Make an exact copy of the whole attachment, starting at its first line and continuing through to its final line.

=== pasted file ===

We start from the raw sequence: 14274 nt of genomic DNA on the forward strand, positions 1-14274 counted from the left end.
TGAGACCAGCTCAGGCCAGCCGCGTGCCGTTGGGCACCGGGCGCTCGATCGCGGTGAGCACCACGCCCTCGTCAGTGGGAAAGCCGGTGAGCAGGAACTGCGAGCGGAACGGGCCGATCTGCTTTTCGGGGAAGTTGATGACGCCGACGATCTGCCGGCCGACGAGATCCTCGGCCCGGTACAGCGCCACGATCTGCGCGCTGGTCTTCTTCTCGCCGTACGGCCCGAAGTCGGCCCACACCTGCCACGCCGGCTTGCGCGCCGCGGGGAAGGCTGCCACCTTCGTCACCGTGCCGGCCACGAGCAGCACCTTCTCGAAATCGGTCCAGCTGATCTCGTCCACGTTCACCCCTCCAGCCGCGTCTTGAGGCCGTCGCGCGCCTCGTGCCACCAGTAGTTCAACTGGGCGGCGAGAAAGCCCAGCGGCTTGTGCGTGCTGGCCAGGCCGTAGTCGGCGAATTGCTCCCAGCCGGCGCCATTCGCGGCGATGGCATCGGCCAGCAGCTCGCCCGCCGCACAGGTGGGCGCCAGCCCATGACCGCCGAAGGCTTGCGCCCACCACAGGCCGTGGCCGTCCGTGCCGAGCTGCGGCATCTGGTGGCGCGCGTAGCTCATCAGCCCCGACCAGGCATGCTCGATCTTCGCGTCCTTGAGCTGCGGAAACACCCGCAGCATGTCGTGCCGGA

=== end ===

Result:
We start from the raw sequence: 14274 nt of genomic DNA on the forward strand, positions 1-14274 counted from the left end.
TGAGACCAGCTCAGGCCAGCCGCGTGCCGTTGGGCACCGGGCGCTCGATCGCGGTGAGCACCACGCCCTCGTCAGTGGGAAAGCCGGTGAGCAGGAACTGCGAGCGGAACGGGCCGATCTGCTTTTCGGGGAAGTTGATGACGCCGACGATCTGCCGGCCGACGAGATCCTCGGCCCGGTACAGCGCCACGATCTGCGCGCTGGTCTTCTTCTCGCCGTACGGCCCGAAGTCGGCCCACACCTGCCACGCCGGCTTGCGCGCCGCGGGGAAGGCTGCCACCTTCGTCACCGTGCCGGCCACGAGCAGCACCTTCTCGAAATCGGTCCAGCTGATCTCGTCCACGTTCACCCCTCCAGCCGCGTCTTGAGGCCGTCGCGCGCCTCGTGCCACCAGTAGTTCAACTGGGCGGCGAGAAAGCCCAGCGGCTTGTGCGTGCTGGCCAGGCCGTAGTCGGCGAATTGCTCCCAGCCGGCGCCATTCGCGGCGATGGCATCGGCCAGCAGCTCGCCCGCCGCACAGGTGGGCGCCAGCCCATGACCGCCGAAGGCTTGCGCCCACCACAGGCCGTGGCCGTCCGTGCCGAGCTGCGGCATCTGGTGGCGCGCGTAGCTCATCAGCCCCGACCAGGCATGCTCGATCTTCGCGTCCTTGAGCTGCGGAAACACCCGCAGCATGTCGTGCCGGA